Fujimori on Trial :: Fujimori procesado

Accountability in Action :: Rindiendo cuentas

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Fujimori’s health causes controversy on how trial will proceed

May 22nd, 2008 · No Comments

(Above: Fujimori tells the Court about his health condition. Below: Dr. Eloy Loayza, of the Institute of Legal Medicine) 

May 21, 2008

Sixty-first session. Former military general, Rodolfo Robles Espinoza, continued his testimony, reiterating that Fujimori had command over all aspects of the National Intelligence System through his former adviser and spy chief, Vladimiro Montesinos.

1. Incidents during the hearing:

Fujimori’s health: Should the trial be suspended or not?

At the beginning of the session, Fujimori stated the following in reference to his health: “I have managed this health problem very discretely. The problem appeared approximately five weeks ago, a specialist said it was leukoplasia [also known as leukoplakia]. It is not the first time that I’ve had this disease. I also had it 10 and a half years ago, but I would be more at ease if the two doctors who are specialists in this area, who know my medical history, could be present in the trial.”

According to the Peruvian press, leukoplakia is related to the human papillomavirus.

The Court ordered for the medical specialists from the Hospital of Neoplastic Diseases to do the necessary analyses, with the support of the Institute of Legal Medicine team.

According to defense lawyer César Nakazaki, the recent statements on Fujimori’s illness are not to an attempt to “bend the rules” of the trial, since at no time has he requested a recess that exceeds the limit permitted in Article 267 of the Criminal Procedures Code. However, when he was asked about pro-Fujimori Congressman Alejandro Aguinaga’s public request to suspend the trial for 15 days, Nakazaki replied that as Fujimori’s head doctor, Aguinaga should know why he has asked for this suspension. Thus Fujimori’s lawyer did not deny the roundabout way that the fujimoristas have made their request to suspend the trial, which could potentially nullify all the sessions related to this trial to date.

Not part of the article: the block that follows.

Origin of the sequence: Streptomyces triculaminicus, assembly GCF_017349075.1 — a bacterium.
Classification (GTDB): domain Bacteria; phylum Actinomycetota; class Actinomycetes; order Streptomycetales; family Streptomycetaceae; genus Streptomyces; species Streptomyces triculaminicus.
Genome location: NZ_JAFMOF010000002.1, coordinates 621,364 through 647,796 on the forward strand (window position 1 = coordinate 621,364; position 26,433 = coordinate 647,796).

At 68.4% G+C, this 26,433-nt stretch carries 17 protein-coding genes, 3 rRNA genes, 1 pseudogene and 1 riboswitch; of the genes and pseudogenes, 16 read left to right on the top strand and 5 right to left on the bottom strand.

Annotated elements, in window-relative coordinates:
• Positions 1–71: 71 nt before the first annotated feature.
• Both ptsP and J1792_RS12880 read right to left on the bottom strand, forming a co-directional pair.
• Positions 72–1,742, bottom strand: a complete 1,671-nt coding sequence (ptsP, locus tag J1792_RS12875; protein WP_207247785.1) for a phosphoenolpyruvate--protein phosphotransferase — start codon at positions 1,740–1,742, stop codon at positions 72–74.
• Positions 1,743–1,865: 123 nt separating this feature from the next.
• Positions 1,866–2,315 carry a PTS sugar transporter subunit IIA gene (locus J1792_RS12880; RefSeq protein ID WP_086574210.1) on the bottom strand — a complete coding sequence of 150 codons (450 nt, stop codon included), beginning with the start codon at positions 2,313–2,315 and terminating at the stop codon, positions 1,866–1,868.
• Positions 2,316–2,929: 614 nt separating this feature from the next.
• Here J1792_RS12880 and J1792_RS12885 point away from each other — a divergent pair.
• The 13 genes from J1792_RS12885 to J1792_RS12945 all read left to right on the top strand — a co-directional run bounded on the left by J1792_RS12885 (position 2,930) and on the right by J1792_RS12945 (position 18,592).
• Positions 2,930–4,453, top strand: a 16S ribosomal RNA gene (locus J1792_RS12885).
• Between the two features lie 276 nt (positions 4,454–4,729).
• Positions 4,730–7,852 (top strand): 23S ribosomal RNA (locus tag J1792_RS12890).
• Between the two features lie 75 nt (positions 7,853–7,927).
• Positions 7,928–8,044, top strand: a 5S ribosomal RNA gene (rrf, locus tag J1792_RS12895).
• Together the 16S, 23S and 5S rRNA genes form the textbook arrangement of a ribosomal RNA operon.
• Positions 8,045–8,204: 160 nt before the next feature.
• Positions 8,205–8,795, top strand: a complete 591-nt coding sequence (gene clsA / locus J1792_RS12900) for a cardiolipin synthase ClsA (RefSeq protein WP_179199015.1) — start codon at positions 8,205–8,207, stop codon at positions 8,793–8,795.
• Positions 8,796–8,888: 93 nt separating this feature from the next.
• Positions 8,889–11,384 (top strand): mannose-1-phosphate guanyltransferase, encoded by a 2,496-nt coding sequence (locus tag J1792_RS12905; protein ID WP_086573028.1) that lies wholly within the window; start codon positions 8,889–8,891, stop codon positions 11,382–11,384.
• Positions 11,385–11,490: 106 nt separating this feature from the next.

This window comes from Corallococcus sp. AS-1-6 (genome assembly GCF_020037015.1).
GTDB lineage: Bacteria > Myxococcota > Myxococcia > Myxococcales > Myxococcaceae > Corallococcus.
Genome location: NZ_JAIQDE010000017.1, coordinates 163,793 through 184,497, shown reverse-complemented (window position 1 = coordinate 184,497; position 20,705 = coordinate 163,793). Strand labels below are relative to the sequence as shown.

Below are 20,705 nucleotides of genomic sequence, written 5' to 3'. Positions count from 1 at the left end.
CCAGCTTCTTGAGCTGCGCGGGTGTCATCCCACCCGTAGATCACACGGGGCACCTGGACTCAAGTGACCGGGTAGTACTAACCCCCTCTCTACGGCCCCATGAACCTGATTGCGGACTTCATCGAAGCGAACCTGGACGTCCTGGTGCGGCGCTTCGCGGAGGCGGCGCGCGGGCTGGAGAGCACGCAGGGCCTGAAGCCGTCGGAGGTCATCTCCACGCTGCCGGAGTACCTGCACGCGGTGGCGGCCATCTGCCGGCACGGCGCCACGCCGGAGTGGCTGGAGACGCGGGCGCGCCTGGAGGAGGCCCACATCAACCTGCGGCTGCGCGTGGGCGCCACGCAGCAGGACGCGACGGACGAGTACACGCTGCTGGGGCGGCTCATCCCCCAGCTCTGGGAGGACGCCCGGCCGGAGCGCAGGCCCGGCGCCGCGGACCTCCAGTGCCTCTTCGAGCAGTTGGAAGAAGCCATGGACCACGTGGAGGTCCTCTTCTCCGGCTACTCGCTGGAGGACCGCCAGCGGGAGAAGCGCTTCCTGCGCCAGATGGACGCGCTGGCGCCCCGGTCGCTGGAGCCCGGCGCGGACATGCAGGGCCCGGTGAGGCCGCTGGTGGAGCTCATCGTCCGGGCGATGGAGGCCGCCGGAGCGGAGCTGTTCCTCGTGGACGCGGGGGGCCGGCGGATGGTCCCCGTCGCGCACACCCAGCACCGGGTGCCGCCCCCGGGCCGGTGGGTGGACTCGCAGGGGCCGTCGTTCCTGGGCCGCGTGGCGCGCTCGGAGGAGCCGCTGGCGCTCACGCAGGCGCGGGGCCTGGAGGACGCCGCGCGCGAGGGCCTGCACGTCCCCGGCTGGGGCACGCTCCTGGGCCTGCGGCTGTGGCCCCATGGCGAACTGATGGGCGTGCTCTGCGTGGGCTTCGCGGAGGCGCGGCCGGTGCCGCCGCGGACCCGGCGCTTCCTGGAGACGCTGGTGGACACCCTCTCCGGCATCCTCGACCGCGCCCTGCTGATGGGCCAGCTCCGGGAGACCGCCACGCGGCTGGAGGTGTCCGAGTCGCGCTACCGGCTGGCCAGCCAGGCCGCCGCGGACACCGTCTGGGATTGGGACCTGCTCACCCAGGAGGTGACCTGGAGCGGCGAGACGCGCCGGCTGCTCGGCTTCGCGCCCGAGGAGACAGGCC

Likewise, Fujimori’s lawyer stated that it is possible to continue the trial without Fujimori present during the sessions, which, according to the Peruvian Criminal Procedures Code, is not true. In fact, a controversy already surfaced days before the trial when current Peruvian president, Alan García, presented an urgent bill, which would have permitted Fujimori’s absence during his trial in the event that it were approved.

2. Robles Espinoza’s testimony:

Nakazaki continued with his excessively formal strategy, requesting exact references on the differences between operative, strategic and tactic intelligence. He then compared the witness’ definitions with those made by other witness such as Marco Miyashiro. He also requested that Robles give his analysis on the political constitutions of Argentina, Colombia, Venezuela and the United States, among others.

Additionally, Robles reiterated his certainty that Fujimori ordered the Colina detachment’s missions and that this was done through the National Intelligence Service (SIN), through his advisor Vladimiro Montesinos. According to Robles, the order for the Barrios Altos crime was an implicit order from Fujimori, who at that time was Supreme Chief and Supreme Commander of the Armed Forces.

In the next session, Robles Espinoza will continue to answer the questions of Fujimori’s defense lawyer.

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